However, there is still work to be done. The analysis notes that “several of the economic initiatives are truly successful, prosperous and with a clear vision on the part of the women.” But there are also many women for whom their business provides complementary income and is not yet able to cover their full cost of living. Some of the women need to work on better identifying the needs in their communities so that there is greater demand for their products or services, while others stand to strengthen their marketing.

These are certainly challenges that the ESPERA women face. But we are confident in our ability to support them in overcoming these barriers. In fact, these are the kinds of topics that ESPERA staff cover when they work with women during one-on-one meetings as well as in large group assemblies. And it is the kind of thing that we are encouraging the women to work on together. Because there are women who are successful, others in their community are able to learn from them. Together they are working toward more effective businesses.

Also, because ESPERA goes beyond the money, our work is helping the women address some of the major consequences of machismo. By encouraging women to take leadership roles and by strengthening Concerta as an organization Mary’s Pence works to fortify individuals striving to have a stronger voice in their homes and this institution fighting for women’s rights in their community.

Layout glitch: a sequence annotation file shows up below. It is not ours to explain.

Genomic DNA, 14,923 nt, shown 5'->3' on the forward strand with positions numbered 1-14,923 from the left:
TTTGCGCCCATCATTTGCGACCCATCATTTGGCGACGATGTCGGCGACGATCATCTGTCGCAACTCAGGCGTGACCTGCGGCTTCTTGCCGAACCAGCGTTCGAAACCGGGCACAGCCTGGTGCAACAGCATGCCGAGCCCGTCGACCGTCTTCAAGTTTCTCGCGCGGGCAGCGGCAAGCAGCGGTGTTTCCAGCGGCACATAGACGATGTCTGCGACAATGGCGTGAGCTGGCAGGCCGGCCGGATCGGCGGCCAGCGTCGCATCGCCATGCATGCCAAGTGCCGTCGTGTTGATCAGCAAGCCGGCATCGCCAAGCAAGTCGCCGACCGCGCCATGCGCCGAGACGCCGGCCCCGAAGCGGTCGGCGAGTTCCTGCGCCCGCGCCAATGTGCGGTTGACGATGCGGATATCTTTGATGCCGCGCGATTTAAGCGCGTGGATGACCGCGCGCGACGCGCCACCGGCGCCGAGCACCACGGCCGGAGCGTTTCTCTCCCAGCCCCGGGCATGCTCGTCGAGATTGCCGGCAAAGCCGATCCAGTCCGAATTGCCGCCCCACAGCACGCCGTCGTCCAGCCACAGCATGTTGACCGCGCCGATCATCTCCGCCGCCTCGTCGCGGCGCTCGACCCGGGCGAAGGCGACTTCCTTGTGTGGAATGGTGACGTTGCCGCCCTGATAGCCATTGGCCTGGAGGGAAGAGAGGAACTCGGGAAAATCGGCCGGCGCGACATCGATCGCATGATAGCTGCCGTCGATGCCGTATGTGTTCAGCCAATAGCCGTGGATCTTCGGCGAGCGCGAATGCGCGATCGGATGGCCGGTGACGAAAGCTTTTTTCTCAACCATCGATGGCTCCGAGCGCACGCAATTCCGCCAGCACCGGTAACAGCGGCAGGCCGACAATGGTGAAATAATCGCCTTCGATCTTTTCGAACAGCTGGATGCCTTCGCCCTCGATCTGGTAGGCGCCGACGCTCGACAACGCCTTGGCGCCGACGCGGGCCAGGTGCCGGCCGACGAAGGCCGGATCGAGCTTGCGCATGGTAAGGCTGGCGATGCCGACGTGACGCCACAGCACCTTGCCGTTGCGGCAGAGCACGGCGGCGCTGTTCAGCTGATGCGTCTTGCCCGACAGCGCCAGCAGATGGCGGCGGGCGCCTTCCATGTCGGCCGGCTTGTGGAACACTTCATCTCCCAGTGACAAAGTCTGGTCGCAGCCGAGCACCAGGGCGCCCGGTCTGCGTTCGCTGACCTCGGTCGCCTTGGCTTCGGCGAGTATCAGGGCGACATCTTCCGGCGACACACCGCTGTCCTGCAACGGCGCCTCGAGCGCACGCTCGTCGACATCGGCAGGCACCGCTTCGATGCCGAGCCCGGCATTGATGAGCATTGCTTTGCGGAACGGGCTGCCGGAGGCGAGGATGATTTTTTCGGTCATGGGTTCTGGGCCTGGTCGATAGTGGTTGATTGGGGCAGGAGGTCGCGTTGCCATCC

Carmen’s Dream

A photo of two women in aprons setting out a large table filled with sandwhiches, salad, and veggies.
Carmen is the primary caterer for a retreat center near her home.

Like many of the ESPERA women, Carmen says she feels as if she has lived several lives already. She has been responsible for taking care of a home since she was a young girl. As an adult, she raised four children while living through many years of domestic abuse. At 42 years old, she has now been a widow for 12 years. Carmen works Monday through Friday in a house in San Salvador, a two hour journey from Suchitoto. But her dream is to leave this job to dedicate herself full time to her weekend business, selling comida tipica – traditional Salvadoran food like pupusas, corn tortillas stuffed with cheese, meet and/or vegetables.

Carmen’s first ESPERA loan was $400, which she used to buy raw materials for making her food. With her second loan of $400 she was able to buy a griddle as well as invest in raw materials. Carmen has become the primary provider for a retreat center near where she lives. She is able to fulfill orders with the help of her two daughters, her sister, and sometimes her mother. Carmen recently took out her third ESPERA loan for $700. With this money she has been able to diversify her production and the food for sale. Additionally she has supported her son’s corn crop, which also gives her access to raw materials.

As her business grows, so does her dream. Not only does she strive to dedicate herself exclusively to selling food, she also hopes to make enough that she has some time to rest. In short, she hopes to gain economic autonomy and to live a life of dignity. And mostly, she hopes for a better life for her daughters.

Learn more about ESPERA Community Lending.